Recreating the Civil War at an Indiana Theme Park






FISHERS, Ind. — The drama unfolding here on the outskirts of Indianapolis involves a dashing, Kentucky-born guerrilla fighter, ruthless in plunder and genteel in manners. There’s a pioneer fur trader, too, a man who negotiated with the Lenape Indians to move them out of central Indiana and lost his Lenape Indian wife and children in the bargain. And let’s not forget the 20th-century philanthropist who envisioned a living museum that would reflect the history of his state; his gift of that museum to a nearby college that had other priorities led to 21st-century courtroom battles and, ultimately, to the museum’s recent independence. Now teams of “interpreters” and “facilitators” and costumed Indianians lure more than 220,000 visitors a year to this endearingly strange place.

Here at the Conner Prairie Interactive History Park, on 850 acres of prairie land that mainly belonged, in the 1820s, to one William Conner (that fur trader and negotiator with the Indians), all of these elements come together, creating a hybrid of historical society, amusement park, 19th-century village and high-tech theater. Its history inspires it to try to tell history in a different way: not as fact but as experience.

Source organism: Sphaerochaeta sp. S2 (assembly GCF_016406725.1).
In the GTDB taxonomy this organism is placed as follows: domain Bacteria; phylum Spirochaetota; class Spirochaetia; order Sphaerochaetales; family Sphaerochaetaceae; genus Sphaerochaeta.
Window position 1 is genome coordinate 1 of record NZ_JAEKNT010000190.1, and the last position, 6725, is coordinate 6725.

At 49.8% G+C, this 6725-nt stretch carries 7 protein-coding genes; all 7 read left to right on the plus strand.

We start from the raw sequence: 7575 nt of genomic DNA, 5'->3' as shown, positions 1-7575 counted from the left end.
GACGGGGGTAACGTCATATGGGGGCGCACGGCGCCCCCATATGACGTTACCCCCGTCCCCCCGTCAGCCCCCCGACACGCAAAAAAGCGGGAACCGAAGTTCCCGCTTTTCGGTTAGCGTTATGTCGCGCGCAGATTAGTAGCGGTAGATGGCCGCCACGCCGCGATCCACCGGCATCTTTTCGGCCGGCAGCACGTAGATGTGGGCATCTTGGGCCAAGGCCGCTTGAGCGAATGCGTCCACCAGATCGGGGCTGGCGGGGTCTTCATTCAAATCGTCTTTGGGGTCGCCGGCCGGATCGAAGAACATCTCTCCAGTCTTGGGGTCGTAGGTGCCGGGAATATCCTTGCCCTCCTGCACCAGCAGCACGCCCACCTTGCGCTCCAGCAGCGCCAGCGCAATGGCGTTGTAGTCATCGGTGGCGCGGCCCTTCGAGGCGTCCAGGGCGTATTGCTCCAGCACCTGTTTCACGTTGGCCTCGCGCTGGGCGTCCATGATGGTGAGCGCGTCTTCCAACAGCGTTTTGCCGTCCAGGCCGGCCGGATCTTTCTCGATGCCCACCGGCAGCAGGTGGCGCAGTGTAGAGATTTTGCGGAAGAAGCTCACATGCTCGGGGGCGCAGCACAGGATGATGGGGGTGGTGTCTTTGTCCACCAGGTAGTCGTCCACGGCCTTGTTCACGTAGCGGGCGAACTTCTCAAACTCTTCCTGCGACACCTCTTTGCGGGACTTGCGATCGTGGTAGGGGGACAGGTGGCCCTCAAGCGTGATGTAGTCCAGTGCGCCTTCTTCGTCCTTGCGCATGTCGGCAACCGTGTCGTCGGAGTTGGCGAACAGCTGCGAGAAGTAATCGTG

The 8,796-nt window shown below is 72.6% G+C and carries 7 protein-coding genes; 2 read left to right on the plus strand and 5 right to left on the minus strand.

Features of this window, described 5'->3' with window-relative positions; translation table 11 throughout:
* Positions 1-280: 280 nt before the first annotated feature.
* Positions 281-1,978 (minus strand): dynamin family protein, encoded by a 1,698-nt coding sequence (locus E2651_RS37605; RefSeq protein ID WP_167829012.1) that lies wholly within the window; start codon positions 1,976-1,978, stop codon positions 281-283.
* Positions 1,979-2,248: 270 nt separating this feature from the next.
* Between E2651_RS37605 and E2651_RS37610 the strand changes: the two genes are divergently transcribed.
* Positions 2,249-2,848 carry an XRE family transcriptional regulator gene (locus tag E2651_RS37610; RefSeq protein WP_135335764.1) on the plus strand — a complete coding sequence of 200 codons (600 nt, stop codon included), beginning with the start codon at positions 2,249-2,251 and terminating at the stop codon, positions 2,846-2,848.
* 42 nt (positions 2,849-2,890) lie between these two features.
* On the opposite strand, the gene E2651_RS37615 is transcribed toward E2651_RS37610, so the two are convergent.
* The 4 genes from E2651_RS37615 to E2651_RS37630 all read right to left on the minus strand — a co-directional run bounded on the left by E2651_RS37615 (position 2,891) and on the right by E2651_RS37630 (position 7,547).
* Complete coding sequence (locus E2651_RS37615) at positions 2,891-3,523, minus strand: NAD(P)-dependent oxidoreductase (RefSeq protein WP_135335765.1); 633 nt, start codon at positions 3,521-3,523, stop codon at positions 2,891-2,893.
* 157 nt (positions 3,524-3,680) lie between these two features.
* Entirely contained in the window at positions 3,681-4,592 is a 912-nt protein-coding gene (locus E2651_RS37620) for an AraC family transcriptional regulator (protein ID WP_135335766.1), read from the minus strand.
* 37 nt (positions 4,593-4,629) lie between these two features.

Its most ambitious undertaking yet is “1863 Civil War Journey: Raid on Indiana,” a $4.3 million interactive show that received its premiere on June 4. The drama is staged in buildings meant to represent the town of Dupont, Ind. During the Civil War Dupont was attacked by thousands of Confederates led by John Hunt Morgan; they had been riding on horseback through Indiana, plundering and pillaging, wrecking rail lines and cutting telegraph wires. “Morgan’s Raids” are the only Civil War battles that took place in Indiana....



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